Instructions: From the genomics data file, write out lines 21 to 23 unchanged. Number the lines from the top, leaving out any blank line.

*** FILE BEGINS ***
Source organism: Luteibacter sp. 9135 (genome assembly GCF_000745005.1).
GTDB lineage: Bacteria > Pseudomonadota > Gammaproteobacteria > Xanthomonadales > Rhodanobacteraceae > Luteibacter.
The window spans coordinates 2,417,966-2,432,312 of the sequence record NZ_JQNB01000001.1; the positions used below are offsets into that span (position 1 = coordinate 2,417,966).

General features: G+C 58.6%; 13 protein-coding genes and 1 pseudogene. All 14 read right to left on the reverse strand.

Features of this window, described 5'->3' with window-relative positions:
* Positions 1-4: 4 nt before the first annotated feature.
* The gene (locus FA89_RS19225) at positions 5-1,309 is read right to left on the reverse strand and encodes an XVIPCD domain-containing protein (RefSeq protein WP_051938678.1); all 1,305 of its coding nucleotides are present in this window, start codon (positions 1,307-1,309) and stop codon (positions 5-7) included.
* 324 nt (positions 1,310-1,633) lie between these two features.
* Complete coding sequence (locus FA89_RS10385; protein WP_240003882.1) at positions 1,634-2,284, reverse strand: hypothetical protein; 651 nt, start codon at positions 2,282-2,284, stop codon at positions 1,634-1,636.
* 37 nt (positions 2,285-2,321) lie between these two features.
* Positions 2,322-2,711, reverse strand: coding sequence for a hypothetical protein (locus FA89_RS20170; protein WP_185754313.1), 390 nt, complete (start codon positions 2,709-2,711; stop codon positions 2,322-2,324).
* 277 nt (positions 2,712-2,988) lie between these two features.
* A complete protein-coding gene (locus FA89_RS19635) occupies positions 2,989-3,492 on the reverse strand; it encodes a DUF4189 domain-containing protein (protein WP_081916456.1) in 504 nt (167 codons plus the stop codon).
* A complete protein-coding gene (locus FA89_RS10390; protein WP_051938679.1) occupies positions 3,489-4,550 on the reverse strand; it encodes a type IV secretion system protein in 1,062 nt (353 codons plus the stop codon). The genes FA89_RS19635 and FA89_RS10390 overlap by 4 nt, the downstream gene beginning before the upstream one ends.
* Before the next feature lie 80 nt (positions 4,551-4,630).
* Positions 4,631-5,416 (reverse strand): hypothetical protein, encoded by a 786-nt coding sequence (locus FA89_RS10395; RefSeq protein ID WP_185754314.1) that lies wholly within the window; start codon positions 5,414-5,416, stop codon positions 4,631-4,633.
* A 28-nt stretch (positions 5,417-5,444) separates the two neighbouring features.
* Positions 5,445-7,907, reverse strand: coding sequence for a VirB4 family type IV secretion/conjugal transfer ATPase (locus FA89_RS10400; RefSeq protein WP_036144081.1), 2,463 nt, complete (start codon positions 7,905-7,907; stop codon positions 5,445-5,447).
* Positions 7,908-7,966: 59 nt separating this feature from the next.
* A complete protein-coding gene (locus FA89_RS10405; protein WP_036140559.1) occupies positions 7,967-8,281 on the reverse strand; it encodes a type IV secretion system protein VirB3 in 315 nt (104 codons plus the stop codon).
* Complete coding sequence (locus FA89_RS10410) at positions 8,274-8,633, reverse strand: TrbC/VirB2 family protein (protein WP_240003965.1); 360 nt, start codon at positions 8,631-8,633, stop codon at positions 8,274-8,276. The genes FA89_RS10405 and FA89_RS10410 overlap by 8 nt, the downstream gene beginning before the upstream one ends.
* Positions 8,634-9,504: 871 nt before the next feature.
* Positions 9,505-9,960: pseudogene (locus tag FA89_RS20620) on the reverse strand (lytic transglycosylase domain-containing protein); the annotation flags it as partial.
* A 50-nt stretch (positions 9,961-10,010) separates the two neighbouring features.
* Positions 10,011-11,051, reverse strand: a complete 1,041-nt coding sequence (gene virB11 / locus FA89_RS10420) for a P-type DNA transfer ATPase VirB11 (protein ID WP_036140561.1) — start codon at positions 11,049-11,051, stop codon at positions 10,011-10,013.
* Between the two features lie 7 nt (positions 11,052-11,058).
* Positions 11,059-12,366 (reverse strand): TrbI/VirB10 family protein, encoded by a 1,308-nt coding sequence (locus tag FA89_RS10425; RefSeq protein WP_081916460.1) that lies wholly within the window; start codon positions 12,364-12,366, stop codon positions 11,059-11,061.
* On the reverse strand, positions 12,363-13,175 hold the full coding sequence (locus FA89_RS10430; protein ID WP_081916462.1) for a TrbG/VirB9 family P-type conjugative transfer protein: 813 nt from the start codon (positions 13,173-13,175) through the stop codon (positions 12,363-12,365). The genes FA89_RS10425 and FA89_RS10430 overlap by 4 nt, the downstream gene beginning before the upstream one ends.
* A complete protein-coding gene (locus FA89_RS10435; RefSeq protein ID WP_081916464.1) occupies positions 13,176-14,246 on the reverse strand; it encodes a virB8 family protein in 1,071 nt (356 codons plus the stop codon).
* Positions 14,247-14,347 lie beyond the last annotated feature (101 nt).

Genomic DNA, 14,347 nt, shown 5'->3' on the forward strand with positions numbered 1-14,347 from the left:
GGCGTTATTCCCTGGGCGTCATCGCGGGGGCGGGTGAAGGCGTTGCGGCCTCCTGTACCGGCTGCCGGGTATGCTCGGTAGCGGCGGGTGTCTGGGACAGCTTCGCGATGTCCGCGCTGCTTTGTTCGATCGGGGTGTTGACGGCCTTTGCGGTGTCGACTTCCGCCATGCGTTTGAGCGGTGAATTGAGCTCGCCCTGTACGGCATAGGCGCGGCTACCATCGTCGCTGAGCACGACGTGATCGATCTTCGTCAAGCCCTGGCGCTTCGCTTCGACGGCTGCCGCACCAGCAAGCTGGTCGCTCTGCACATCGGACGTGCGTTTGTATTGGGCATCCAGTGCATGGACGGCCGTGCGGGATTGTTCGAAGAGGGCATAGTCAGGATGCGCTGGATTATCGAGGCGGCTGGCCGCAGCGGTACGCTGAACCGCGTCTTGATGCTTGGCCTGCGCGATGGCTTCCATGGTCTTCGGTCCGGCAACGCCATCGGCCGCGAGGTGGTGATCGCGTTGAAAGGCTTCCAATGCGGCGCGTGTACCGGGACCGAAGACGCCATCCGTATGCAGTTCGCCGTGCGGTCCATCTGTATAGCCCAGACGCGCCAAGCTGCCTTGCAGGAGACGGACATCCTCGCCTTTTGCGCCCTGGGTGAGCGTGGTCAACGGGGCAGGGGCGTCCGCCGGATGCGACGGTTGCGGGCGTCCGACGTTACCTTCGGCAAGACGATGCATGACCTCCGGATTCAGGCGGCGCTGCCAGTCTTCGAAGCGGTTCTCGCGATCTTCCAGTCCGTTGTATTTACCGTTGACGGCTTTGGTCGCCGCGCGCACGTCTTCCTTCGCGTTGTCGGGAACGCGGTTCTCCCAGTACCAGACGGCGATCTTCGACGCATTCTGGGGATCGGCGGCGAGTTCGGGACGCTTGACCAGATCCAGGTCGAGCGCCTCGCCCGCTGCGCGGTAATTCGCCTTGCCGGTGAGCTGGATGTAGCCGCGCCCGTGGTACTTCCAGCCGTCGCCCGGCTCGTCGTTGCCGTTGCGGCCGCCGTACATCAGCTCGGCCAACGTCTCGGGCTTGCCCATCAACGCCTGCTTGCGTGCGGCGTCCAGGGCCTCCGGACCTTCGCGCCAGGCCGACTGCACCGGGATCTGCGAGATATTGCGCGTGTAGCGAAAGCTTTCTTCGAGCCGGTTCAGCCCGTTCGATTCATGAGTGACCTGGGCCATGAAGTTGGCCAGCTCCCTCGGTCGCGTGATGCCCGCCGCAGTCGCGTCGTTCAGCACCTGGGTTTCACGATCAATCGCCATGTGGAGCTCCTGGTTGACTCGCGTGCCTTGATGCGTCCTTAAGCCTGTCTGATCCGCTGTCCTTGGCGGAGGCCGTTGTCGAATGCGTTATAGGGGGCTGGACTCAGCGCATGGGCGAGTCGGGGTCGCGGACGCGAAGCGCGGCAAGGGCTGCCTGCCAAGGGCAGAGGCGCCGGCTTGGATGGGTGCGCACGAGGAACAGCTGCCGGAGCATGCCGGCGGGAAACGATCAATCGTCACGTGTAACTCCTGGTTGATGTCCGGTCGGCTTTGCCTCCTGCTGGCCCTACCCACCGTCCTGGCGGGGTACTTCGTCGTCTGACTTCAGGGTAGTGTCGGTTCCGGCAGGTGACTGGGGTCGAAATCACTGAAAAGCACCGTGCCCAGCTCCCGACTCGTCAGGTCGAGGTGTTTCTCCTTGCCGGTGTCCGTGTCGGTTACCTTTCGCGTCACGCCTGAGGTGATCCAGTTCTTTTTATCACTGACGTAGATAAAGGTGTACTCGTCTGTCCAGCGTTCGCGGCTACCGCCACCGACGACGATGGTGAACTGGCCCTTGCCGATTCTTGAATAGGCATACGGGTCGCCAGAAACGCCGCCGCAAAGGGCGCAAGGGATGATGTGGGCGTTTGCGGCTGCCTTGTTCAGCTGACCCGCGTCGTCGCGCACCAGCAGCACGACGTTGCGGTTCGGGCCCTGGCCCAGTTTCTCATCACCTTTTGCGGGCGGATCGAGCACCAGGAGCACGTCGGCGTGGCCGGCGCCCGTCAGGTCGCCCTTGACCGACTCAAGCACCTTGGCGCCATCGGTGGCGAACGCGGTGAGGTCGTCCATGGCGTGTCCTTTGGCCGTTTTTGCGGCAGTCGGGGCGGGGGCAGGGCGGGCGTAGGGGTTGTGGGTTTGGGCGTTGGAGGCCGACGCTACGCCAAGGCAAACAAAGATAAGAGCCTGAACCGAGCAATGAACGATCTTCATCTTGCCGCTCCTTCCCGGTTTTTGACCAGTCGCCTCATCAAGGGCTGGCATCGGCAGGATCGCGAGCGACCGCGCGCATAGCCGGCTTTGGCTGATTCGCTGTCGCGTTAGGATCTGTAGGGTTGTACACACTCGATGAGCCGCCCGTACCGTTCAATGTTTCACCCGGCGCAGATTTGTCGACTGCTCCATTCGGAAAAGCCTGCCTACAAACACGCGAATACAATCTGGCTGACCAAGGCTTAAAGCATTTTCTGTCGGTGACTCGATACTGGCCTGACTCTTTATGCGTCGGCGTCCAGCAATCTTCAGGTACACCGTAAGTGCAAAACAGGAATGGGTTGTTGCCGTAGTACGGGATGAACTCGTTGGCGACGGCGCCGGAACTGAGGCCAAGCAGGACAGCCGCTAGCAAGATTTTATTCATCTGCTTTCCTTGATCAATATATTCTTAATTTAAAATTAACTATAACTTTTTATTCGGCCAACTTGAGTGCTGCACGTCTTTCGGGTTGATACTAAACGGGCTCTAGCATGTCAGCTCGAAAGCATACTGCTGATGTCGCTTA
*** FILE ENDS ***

* Complete coding sequence (locus FA89_RS10410) at positions 8,274-8,633, reverse strand: TrbC/VirB2 family protein (protein WP_240003965.1); 360 nt, start codon at positions 8,631-8,633, stop codon at positions 8,274-8,276. The genes FA89_RS10405 and FA89_RS10410 overlap by 8 nt, the downstream gene beginning before the upstream one ends.
* Positions 8,634-9,504: 871 nt before the next feature.
* Positions 9,505-9,960: pseudogene (locus tag FA89_RS20620) on the reverse strand (lytic transglycosylase domain-containing protein); the annotation flags it as partial.